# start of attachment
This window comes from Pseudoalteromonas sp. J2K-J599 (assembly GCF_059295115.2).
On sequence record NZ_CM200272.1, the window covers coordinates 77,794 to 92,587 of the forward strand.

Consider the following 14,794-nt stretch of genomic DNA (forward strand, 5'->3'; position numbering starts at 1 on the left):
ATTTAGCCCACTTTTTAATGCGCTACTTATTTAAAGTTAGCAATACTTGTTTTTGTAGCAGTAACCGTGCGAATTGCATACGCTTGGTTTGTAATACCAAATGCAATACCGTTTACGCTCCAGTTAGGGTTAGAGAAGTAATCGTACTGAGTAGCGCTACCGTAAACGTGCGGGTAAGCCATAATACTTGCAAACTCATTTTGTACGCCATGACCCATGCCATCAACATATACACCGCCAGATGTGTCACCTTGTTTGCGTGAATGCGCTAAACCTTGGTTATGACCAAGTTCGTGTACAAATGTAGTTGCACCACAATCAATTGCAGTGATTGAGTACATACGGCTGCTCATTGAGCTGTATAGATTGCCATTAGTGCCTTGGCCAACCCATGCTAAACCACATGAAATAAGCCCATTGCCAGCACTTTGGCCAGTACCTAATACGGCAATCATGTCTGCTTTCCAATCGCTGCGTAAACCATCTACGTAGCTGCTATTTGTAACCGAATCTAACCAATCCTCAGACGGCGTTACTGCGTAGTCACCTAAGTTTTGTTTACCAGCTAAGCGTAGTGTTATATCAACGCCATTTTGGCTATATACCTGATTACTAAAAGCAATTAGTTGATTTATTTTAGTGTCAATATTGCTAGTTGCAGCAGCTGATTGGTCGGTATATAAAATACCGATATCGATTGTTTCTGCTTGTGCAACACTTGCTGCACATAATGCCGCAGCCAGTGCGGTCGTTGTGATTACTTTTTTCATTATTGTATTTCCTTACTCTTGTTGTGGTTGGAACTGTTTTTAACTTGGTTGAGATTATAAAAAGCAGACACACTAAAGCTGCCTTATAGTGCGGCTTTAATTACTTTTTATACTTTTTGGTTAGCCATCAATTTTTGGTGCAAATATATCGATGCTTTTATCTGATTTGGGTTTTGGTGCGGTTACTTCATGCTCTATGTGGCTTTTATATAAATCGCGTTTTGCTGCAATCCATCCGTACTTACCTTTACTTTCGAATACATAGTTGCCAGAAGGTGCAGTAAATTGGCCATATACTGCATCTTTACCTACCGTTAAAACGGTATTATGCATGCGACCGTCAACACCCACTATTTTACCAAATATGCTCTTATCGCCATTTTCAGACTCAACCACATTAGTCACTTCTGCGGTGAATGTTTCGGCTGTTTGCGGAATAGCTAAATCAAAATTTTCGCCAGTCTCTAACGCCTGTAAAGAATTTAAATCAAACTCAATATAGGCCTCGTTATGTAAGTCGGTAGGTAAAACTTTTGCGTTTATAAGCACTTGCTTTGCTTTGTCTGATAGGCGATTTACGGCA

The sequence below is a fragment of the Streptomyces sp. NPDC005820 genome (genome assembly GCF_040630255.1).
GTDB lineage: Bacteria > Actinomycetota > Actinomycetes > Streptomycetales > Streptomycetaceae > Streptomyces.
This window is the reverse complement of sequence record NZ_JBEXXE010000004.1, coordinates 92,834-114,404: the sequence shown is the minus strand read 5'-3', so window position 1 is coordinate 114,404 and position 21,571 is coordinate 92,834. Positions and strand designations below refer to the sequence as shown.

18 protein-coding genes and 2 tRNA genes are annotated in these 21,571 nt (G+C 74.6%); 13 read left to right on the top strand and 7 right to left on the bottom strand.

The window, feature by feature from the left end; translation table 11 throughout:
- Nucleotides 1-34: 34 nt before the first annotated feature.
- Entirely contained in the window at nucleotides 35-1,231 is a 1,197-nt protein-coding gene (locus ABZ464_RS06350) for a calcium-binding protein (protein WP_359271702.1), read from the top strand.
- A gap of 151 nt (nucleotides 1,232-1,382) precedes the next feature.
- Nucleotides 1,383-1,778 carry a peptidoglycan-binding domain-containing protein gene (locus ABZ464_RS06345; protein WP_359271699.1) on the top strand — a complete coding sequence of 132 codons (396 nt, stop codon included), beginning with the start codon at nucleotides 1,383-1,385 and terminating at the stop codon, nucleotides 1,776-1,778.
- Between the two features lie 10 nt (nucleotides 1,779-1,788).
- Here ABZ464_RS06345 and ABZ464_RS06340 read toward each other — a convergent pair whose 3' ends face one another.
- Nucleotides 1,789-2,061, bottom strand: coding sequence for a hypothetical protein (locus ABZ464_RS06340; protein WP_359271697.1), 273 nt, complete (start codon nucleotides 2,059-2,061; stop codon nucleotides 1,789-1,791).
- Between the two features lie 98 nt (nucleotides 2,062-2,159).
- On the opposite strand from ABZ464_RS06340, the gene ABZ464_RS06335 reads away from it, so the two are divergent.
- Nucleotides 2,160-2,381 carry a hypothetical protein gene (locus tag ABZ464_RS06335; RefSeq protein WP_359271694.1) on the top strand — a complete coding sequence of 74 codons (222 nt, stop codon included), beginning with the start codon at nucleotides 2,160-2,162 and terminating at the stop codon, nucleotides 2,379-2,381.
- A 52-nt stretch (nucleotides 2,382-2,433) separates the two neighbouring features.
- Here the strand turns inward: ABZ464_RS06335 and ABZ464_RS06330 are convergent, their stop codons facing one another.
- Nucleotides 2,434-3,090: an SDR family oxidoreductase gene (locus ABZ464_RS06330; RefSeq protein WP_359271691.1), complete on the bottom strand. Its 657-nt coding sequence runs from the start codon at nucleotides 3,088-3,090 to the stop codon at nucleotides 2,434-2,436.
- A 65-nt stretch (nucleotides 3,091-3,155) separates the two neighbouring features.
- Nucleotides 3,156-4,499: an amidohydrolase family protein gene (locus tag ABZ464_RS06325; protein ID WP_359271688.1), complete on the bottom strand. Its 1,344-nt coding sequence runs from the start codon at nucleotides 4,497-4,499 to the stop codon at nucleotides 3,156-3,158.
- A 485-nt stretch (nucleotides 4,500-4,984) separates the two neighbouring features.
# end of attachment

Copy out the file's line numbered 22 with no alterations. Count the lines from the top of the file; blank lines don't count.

- Nucleotides 2,434-3,090: an SDR family oxidoreductase gene (locus ABZ464_RS06330; RefSeq protein WP_359271691.1), complete on the bottom strand. Its 657-nt coding sequence runs from the start codon at nucleotides 3,088-3,090 to the stop codon at nucleotides 2,434-2,436.